Helping STEM Students Realize Engineering is Inherently Creative

Oct. 15, 2014

What do Lord Byron's daughter and a star architect have to do with STEM anyways?

Stuart Nathan is the features editor of a well-known U.K. journal, The Engineer. Recently he wrote a post called "Ada, Zaha and creativity: the soul of engineering?"

The question I'd like to pose is what do Lord Byron's daughter and a star architect have to do with STEM anyways?

Well Lord Byron’s poetic influence might prove that engineering is the ultimate creative endeavor

Nathan writes:
We could argue for years over whether architecture is a branch of engineering. It’s an issue we’ve tackled, asking the question, who built France’s soaring bridge in the clouds, the Millau Viaduct? Was it Lord Norman Foster, whose name is most often attached to the project, or its impish chief engineer, the less well-known (to the public at least) Michel Virlogeaux?

I looked at the Aquatic Centre at London’s Olympic Park, nominated for this year’s Stirling Prize, and the structural engineering that was needed to realise the designs of the architect, Zaha Hadid, after they’d been adapted from a competition entry to a pared-down, cost-controlled version required by straitened economic circumstances. It was a significant challenge to support the soaring winged roof with its dramatic parabolic curves.

Hadid is, however, one of the most engineering-aligned architects. Trained as a mathematician, her work exemplifies one of my favorite descriptions of architecture — 'frozen mathematics.. Indeed, her current project is to design the mathematics gallery at London’s Science Museum, whose centerpiece will be a solid representation of the air vortices which form around the wings of a vintage aircraft designed to fly at low velocity.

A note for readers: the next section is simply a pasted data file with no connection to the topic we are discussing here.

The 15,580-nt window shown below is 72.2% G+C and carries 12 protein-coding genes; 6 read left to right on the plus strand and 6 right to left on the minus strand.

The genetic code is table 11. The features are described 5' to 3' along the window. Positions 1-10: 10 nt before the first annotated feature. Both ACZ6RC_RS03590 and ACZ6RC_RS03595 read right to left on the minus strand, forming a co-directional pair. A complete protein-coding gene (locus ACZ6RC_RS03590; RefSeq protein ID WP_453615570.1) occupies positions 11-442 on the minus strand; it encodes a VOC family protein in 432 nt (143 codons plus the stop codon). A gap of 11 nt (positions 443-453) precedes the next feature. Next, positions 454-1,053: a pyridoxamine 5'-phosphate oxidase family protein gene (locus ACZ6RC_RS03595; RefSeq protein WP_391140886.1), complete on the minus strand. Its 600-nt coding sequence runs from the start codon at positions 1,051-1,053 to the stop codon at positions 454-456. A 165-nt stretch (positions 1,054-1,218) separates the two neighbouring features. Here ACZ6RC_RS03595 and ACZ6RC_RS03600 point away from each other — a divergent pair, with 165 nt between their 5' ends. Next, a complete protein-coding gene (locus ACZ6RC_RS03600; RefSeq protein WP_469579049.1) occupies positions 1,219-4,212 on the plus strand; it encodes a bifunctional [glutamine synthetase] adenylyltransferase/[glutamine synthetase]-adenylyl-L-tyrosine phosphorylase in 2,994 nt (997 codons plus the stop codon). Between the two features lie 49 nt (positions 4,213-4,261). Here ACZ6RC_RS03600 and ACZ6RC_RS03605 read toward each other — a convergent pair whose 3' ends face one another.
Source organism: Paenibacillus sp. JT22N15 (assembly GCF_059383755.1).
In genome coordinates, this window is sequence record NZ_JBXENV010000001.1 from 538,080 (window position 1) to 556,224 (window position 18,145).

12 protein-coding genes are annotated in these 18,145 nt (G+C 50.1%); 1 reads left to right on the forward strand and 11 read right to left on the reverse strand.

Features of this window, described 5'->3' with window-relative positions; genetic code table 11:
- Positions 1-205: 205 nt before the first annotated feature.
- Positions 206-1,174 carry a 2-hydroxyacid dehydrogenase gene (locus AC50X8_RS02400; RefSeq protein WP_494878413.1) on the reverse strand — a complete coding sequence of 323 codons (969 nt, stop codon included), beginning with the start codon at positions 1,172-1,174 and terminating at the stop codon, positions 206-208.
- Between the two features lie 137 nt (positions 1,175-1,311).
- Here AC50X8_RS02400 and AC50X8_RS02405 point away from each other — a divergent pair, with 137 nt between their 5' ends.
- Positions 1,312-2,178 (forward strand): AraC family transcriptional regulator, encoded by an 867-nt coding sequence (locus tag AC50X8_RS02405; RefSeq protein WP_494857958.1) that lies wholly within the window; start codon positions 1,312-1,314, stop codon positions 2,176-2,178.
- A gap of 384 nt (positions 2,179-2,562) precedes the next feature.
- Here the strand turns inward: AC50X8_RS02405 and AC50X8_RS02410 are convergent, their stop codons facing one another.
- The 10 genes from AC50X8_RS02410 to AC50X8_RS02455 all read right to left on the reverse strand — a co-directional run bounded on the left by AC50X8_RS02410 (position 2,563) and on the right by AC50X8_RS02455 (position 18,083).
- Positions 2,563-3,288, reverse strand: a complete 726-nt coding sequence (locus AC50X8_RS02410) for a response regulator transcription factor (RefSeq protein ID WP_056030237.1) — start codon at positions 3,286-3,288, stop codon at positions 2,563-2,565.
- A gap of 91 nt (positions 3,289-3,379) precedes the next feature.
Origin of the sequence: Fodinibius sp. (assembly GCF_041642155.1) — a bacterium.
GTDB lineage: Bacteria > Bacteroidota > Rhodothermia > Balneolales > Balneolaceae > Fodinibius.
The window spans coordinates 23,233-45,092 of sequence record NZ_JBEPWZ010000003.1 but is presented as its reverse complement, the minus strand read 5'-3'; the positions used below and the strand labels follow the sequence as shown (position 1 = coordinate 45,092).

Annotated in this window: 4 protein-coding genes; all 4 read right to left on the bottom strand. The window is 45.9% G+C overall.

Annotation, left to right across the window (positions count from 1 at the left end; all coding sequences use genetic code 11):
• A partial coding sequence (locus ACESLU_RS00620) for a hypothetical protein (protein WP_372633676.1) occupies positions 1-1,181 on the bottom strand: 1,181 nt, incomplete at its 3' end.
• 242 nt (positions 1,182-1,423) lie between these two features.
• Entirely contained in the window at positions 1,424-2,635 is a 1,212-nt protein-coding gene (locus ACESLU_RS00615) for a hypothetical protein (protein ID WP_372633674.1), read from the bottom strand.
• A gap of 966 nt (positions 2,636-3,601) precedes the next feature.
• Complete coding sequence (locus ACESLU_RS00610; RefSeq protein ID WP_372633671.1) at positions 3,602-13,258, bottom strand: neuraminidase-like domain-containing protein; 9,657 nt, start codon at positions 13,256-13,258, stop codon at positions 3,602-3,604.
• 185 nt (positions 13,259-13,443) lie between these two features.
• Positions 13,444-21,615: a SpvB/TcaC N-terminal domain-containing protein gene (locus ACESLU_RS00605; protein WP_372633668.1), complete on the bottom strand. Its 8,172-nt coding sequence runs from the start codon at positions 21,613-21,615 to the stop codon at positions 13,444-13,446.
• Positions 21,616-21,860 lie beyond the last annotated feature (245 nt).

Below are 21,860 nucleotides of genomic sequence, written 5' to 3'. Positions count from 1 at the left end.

As an example of the creative possibilities of STEM subjects, Hadid (and other architects who work at a heroic scale) is hard to beat. But a recent event at the Royal Academy of Engineering asked whether engineering should be removed altogether from the STEM acronym, as it downplays the creative aspect of the discipline; something which, it is argued, dissuades many people, notably women and girls, from considering it as a career.

Which is extremely patronizing, in my opinion. And if readers will permit another digression in a piece which has already digressed quite a bit (I am conscious of my tendencies as a writer, you see) it downplays the contribution of the figure many claim as the queen of STEM and the figurehead of women in the field, Ada Lovelace, who was honored yesterday in a day which bears her name.

What do you think? Is engineering a “creative” field? Do girls have to be “tricked” into thinking engineering is creative lest they choose to avoid it?

Read the entire original article here: